Lately, it hasn't appeared as though the Giants are competing. That frustrates a fan base, and it inspires what Sabean calls the "lunatic fringe" to start playing armchair GM, proposing uninformed and preposterous trades and roster moves.
I count myself among that fringe only so far as I have this blog as a forum to share my thoughts. But I always try to be careful to employ reason to my ideas rather than simply being reactionary and emotional. In doing so, I try and consider how the player feels about his slump, how torn the skipper is about managing his players, and how shrewd the GM must be in handling the roster. This keeps me from suggesting the Giants should trade the farm for Cliff Lee or "do whatever it takes" to get Giancarlo Stanton. While I don't know what it takes to acquire either of those players, I have a pretty good idea, and I'm smart enough to know that it's quite probable that neither deal is good for the Giants in the long run given the likely cost of acquiring those players. It's not entirely different than managing a check book. You need to decide what's practical and balance what you want with what you need.
Let's take a look at some key points of discussion that could merit a bit of perspective as the trade deadline nears:
GREGOR BLANCO: Blanco wasn't signed to be an everyday player. He wasn't signed to be a leadoff guy either. Most people view Blanco as a perfect platoon player or 4th outfielder. Angel Pagan's injury and the lack of a viable 4th outfielder has forced Blanco to start every day. Right now he's scuffling, going 5 for his last 38, which amounts to a .132 average, and only 9 stolen bases with 5 caught stealing. However, he also has 6 walks to his 9 strikeouts. The real problem here is that he only has 1 RBI over that span and only 27 on the season. He and Torres simply aren't driving in runs, but that's an epidemic that is plaguing the entire team. Blanco provides stellar defense at all three outfield positions, and until the Giants find an alternative, he and Hunter Pence are the best candidates start regularly. It's doubtful that Sabean will find 2 productive outfielders by the trade deadline, so Blanco is likely going to continue to start. Looking ahead to 2014, Blanco remains under team control at a moderate price. Pagan will be back, but Sabean would do well to find a run producing complement that hits lefties well. The Giants signed Jeff Francoeur and promoted Kensuke Tanaka, a veteran from Japan who was raking the ball in Triple-A. Both players will give Bochy some depth and hopefully some run production.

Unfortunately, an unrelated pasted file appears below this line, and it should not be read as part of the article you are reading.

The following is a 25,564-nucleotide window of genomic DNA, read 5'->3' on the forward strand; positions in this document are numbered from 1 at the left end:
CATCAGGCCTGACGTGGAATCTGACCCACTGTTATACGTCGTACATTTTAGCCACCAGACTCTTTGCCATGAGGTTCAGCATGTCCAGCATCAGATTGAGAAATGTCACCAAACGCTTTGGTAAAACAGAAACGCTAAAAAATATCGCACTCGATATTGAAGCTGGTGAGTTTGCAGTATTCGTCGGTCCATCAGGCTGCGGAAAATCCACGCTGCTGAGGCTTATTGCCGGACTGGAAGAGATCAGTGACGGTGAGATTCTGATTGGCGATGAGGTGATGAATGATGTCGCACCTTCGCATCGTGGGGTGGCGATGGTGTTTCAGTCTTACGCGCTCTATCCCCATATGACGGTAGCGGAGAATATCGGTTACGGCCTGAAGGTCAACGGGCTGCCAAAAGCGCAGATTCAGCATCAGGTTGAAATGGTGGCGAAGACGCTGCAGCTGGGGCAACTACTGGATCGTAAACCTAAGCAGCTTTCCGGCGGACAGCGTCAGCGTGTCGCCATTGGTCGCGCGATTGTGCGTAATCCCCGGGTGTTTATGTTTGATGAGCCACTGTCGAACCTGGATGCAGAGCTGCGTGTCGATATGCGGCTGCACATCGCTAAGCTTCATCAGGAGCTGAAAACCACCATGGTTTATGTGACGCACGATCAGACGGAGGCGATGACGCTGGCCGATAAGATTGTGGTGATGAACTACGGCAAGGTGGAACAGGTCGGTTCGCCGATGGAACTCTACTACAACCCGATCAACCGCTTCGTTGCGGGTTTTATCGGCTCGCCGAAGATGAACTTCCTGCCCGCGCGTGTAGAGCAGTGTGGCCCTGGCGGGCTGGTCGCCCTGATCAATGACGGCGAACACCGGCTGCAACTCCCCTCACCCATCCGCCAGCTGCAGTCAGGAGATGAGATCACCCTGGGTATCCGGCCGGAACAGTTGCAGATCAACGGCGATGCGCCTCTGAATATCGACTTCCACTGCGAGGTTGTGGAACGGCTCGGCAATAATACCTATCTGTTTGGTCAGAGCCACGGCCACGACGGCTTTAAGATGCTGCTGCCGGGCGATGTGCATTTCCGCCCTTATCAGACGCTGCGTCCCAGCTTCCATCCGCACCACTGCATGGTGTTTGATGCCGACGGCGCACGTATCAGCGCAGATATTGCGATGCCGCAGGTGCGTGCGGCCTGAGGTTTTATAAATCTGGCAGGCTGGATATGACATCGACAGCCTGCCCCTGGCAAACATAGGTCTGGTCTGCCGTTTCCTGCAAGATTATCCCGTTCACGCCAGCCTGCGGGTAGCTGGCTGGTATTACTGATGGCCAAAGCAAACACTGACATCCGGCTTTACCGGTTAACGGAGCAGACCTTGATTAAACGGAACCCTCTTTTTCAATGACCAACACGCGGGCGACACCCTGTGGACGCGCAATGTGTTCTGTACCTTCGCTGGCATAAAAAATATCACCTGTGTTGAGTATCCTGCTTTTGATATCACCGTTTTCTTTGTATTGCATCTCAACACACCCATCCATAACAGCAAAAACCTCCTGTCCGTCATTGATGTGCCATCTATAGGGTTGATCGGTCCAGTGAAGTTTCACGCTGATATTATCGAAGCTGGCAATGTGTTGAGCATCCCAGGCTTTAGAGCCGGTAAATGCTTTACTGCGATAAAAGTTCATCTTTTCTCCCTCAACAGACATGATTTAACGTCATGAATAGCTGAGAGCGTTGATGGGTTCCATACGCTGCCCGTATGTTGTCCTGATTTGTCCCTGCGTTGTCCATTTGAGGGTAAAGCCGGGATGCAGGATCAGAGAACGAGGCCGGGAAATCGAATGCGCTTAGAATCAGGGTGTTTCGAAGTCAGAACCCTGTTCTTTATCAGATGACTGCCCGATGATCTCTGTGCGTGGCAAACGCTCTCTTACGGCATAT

ANDRES TORRES: The Torres bashing is over the top. I'll be the first to admit that I felt, and still do feel, that Torres is no better than a 4th outfielder, like Blanco. His overall OPS is .665, which is unacceptable for a starting outfielder, but Torres wasn't signed to start everyday, nor was he signed to hit against right-handed pitchers. Against left-handed pitchers, Torres has an OPS of .775, which is exactly what the Giants hoped they would get. The problem has been his defense, as he is miscast in left field. Torres plays fine defense in center field, but he's had great difficulty taking angles and being in position for fly balls in left. Under no circumstances should Bochy ever be putting Torres in left field. His play in center is above average, and Blanco plays a better left field anyway. The other problem is the fact that Torres doesn't drive in runs. Like Blanco, Torres has only driven in 1 run in his last 10 games and a pitiful 19 RBIs in 73 games so far this season. This has to improve to justify his role on the roster. The Giants signing of Francoeur could signal the end of Torres' tenure with the Giants. Cole Gillespie was DFA'd, and Francoeur can't produce much less than Gillespie or Perez did. Plus, he brings far more power with a greater history of run production. Tanaka also can spell Blanco and Torres, although Tanaka hits left-handed and produced better numbers against righties.